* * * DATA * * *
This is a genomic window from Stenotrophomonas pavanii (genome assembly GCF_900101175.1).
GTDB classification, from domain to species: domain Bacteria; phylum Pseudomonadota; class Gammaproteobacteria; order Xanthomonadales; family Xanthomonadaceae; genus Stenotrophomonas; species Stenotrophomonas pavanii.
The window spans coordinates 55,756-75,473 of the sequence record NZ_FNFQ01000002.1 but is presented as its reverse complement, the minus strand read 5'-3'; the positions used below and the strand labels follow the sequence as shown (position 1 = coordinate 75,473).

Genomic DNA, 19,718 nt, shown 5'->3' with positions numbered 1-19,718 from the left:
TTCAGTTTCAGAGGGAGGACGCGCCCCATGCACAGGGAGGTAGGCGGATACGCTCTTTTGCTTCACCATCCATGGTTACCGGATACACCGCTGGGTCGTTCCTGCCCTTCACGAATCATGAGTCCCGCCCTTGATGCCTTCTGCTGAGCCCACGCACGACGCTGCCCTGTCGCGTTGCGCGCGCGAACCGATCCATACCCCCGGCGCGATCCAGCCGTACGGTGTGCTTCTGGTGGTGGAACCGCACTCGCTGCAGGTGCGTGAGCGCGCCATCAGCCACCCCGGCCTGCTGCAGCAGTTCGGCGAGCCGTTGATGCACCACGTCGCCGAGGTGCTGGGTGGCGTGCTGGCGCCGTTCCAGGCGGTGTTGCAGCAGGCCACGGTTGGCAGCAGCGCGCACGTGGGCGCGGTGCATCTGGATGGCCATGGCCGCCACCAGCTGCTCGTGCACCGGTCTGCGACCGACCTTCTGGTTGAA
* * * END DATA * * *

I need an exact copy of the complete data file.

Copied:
This is a genomic window from Stenotrophomonas pavanii (genome assembly GCF_900101175.1).
GTDB classification, from domain to species: domain Bacteria; phylum Pseudomonadota; class Gammaproteobacteria; order Xanthomonadales; family Xanthomonadaceae; genus Stenotrophomonas; species Stenotrophomonas pavanii.
The window spans coordinates 55,756-75,473 of the sequence record NZ_FNFQ01000002.1 but is presented as its reverse complement, the minus strand read 5'-3'; the positions used below and the strand labels follow the sequence as shown (position 1 = coordinate 75,473).

Genomic DNA, 19,718 nt, shown 5'->3' with positions numbered 1-19,718 from the left:
TTCAGTTTCAGAGGGAGGACGCGCCCCATGCACAGGGAGGTAGGCGGATACGCTCTTTTGCTTCACCATCCATGGTTACCGGATACACCGCTGGGTCGTTCCTGCCCTTCACGAATCATGAGTCCCGCCCTTGATGCCTTCTGCTGAGCCCACGCACGACGCTGCCCTGTCGCGTTGCGCGCGCGAACCGATCCATACCCCCGGCGCGATCCAGCCGTACGGTGTGCTTCTGGTGGTGGAACCGCACTCGCTGCAGGTGCGTGAGCGCGCCATCAGCCACCCCGGCCTGCTGCAGCAGTTCGGCGAGCCGTTGATGCACCACGTCGCCGAGGTGCTGGGTGGCGTGCTGGCGCCGTTCCAGGCGGTGTTGCAGCAGGCCACGGTTGGCAGCAGCGCGCACGTGGGCGCGGTGCATCTGGATGGCCATGGCCGCCACCAGCTGCTCGTGCACCGGTCTGCGACCGACCTTCTGGTTGAA